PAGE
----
HKU Bulletin November 2021 (Vol. 23 No. 1)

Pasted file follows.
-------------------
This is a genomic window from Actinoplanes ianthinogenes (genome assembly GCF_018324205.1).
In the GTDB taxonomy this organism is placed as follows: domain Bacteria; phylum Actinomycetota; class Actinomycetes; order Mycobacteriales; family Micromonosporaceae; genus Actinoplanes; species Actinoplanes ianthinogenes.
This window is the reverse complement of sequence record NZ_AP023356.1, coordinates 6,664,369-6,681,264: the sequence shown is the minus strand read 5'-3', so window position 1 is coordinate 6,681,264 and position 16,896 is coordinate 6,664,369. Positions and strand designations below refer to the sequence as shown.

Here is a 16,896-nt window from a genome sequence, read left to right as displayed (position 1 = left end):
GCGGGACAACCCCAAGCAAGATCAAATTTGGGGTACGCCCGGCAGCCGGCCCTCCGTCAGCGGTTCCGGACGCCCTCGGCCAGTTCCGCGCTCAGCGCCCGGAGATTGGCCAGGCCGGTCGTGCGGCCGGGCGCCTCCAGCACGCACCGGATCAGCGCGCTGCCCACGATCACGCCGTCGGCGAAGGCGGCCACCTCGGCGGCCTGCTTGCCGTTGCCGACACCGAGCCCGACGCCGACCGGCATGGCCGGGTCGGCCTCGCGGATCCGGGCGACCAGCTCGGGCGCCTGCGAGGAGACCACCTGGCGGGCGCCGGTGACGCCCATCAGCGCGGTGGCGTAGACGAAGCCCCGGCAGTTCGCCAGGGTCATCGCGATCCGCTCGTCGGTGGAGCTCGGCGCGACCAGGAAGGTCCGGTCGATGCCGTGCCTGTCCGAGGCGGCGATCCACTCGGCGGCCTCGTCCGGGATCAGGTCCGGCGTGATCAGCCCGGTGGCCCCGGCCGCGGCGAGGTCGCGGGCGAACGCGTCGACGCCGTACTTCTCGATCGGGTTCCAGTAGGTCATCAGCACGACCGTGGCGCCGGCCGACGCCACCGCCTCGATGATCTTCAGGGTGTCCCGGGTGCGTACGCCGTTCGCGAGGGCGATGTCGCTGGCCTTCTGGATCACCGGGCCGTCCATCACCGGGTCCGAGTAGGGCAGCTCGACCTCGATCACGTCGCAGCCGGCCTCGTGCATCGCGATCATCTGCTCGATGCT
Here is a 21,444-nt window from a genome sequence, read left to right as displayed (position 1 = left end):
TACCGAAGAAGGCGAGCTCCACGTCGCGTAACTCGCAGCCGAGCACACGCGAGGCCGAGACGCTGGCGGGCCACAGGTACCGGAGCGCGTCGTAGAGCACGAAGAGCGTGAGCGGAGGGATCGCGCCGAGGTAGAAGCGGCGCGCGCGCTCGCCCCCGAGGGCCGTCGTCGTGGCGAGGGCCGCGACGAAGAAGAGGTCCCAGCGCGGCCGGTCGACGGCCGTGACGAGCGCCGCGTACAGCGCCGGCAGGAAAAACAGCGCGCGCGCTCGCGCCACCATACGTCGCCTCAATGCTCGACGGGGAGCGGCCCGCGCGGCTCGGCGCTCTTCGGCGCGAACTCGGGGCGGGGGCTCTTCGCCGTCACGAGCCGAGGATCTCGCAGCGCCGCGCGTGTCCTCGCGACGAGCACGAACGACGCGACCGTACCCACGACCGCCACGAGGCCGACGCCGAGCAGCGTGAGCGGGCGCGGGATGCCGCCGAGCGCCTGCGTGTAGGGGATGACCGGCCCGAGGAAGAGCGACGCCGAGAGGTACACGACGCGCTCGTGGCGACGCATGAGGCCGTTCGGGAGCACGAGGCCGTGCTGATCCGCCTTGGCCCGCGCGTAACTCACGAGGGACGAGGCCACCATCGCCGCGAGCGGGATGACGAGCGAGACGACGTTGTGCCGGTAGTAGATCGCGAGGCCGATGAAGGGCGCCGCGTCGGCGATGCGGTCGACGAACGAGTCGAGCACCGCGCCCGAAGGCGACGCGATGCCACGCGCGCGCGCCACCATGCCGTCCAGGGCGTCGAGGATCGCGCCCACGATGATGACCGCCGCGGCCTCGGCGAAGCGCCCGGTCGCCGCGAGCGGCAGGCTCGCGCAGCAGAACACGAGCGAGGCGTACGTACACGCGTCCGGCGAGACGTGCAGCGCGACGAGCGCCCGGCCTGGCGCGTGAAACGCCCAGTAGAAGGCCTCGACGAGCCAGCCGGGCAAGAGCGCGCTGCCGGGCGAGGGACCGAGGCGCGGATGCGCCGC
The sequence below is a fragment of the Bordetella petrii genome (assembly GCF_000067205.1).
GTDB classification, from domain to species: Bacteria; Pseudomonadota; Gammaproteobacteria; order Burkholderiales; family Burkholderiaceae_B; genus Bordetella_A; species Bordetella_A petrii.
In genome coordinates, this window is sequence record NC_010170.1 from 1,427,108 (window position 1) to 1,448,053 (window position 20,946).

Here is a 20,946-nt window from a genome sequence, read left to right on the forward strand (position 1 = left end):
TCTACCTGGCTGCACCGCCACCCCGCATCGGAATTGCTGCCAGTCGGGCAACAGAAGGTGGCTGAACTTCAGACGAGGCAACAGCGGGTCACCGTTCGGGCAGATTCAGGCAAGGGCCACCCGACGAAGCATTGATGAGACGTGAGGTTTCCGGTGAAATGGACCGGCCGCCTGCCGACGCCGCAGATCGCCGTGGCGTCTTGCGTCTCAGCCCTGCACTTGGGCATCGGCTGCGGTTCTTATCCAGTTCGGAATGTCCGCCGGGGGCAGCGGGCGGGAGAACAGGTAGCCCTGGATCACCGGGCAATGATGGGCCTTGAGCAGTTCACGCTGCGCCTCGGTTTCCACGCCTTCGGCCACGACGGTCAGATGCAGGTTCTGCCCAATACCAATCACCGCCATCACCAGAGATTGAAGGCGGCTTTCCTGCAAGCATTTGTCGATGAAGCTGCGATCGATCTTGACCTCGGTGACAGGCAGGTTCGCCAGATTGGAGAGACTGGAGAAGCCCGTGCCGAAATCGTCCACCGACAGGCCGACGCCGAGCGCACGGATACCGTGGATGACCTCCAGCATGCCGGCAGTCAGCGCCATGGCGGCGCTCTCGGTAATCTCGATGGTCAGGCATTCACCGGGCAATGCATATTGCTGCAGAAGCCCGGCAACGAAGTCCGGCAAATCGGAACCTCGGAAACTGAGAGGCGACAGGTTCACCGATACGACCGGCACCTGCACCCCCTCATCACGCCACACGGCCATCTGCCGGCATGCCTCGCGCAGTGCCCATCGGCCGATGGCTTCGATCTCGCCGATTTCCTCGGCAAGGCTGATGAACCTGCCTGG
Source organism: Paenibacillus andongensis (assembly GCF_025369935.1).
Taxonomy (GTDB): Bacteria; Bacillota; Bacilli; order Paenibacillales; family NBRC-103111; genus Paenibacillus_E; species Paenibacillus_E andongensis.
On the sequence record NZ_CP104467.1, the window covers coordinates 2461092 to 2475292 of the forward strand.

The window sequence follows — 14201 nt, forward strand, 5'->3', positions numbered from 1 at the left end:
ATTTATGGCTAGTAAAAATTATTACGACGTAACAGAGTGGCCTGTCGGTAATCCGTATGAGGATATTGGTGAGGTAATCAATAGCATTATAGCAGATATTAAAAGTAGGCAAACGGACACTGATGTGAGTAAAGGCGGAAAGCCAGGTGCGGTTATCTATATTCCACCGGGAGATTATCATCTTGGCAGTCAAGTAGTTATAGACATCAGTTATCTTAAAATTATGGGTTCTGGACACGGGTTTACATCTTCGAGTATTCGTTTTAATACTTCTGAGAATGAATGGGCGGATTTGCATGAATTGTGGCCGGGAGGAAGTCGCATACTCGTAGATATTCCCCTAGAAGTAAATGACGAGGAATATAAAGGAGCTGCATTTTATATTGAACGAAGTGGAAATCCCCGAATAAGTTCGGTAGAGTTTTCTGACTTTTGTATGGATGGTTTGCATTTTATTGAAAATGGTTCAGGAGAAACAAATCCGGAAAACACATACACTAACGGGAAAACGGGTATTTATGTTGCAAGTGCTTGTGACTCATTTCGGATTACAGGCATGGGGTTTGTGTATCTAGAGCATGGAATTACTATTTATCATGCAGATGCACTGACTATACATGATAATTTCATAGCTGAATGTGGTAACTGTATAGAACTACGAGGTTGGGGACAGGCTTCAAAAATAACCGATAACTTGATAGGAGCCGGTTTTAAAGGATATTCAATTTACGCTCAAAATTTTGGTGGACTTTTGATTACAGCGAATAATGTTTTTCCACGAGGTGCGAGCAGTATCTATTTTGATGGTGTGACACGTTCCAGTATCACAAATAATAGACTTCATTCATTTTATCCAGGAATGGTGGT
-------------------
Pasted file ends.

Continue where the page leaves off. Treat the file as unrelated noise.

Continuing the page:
THE APPEAL OF MACHINE JUSTICE Jurisdictions around the world are increasingly using artificial intelligence (AI) to help mete out justice, nowhere more so than in Mainland China. Legal scholar Dr Benjamin Chen has been studying the drivers and implications of this trend. A litigation services terminal in the case acceptance division of the Shanghai No.2 Intermediate People’s Court. The digitisation of the Chinese judicial system has made judicial documents more transparent and accessible to ordinary citizens. The Hangzhou Internet Court Real-Time Big Data Statistics Platform is one example. The Chinese judicial system has put millions of case judgements online and installed machines in courthouses that tell would-be litigants their chances of success. In one sense, this puts legal matters in the hands of ordinary citizens. But at the same time, AI-mediated justice also serves the needs of the Chinese Communist Party (CCP), says Dr Benjamin Chen of the Faculty of Law. Dr Chen and his collaborator Dr Li Zhiyu of Durham University have explored the implications behind the fervent embrace of AI and information technology in the Chinese legal system. “We’re not saying that technology is being intentionally deployed to achieve the results we describe, only that technology has grown out to fill gaps and respond to tensions latent in the Chinese legal order,” he said. They have identified three such tensions where an AI solution has appeal. The first is quite simple: it addresses the heavy caseload that has arisen from government efforts to professionalise the courts by weeding out under-qualified judges. “In the past, just about anyone could be appointed a judge,” he said. “Judicial reforms have culled the ranks but that means there are fewer judges and they are increasingly overworked. Technology is supposed to alleviate this.” The second tension relates to strains between social harmony and the law. Law-based order was restored following the Cultural Revolution. But the insistence on legal rights and procedure sometimes worsened social conflicts rather than resolving them, so the government started promoting social harmony and encouraging mediation rather than adjudication. However, the judges were also given quotas, which incentivised them to badger and bully parties into settlement. Deterring self-help The machines outside courts address the tension between social harmony and rule of law by giving people a seemingly more objective reading of their chances of success if they litigate, based on an algorithmic analysis of previous judgments. “The official narrative for why the machines are there is access to justice. But the technology also encourages parties to settle by bargaining in the shadow of the law. This responds to a deeper problem confronting the Chinese legal system in which the party- state wants to operate through law, but it does not want people to be too litigious and it wants to maintain social stability,” he said. The third tension relates to party hegemony. “In very simple terms, law is very useful for deterring self-help and channelling disputes off the streets and into the courts. The CCP has done a lot to raise legal consciousness among people. But the flip side is that while the party-state encourages people to invoke their rights, it does not want them banding together. If they become organised, they represent more of a challenge to the party’s control over social discourse. “This is a very interesting area where technology comes in. We’re not claiming it is intentional, but one consequence of making law accessible to the masses is that it removes the need to consult lawyers, NGOs, friends and family members, which might bring people together and create a kind of group consciousness.” Double-edged Dr Chen and Dr Li tested the appeal of legal technology in an online survey of about 1,000 netizens in China and interviewed 100 prospective litigants who had sought legal aid. Netizens were generally aware of the digitisation of the legal system and thought it could improve its legitimacy. The legal aid seekers were less aware but were enthusiastic about giving the technology a try. However, in both groups there was still a preference for human advice. “The use of technology in the legal system can be double-edged. On the one hand it expands access to justice which is a kind of democratisation. On the other hand, lawyers may be cut out of the process,” he said, which has broader implications. “Because lawyers are agents of change in the law, the extent to which they are disintermediated could rather profoundly change how the legal system works. “This is a concern not only for the use of legal technology in China, but more broadly, if we are going to think 50 years ahead about legal systems as a whole.” In any case, the adoption of algorithms in the justice system will depend largely on people’s faith that they are fair. Dr Chen is also putting finishing touches to an experimental study in the US that asks what ordinary citizens think about machine justice. It found human judges had a procedural justice advantage over AI, but if people were allowed a hearing before an AI judge whose decisions were also interpretable, then the perceived fairness of the process was equivalent to an un-interpretable decision by a human judge handed down without a hearing. “One note of caution about studies of lay perception is that people’s beliefs can be wrong and machine justice could actually be unfair. But people like to feel they are being heard and that is something we should take into account when imagining the future of adjudication,” he said. We’re not claiming it is intentional, but one consequence of making law accessible to the masses is that it removes the need to consult lawyers, NGOs, friends and family members, which might bring people together and create a kind of group consciousness. DR BENJAMIN CHEN 25 24 The University of Hong Kong Bulletin | November 2021 RESEARCH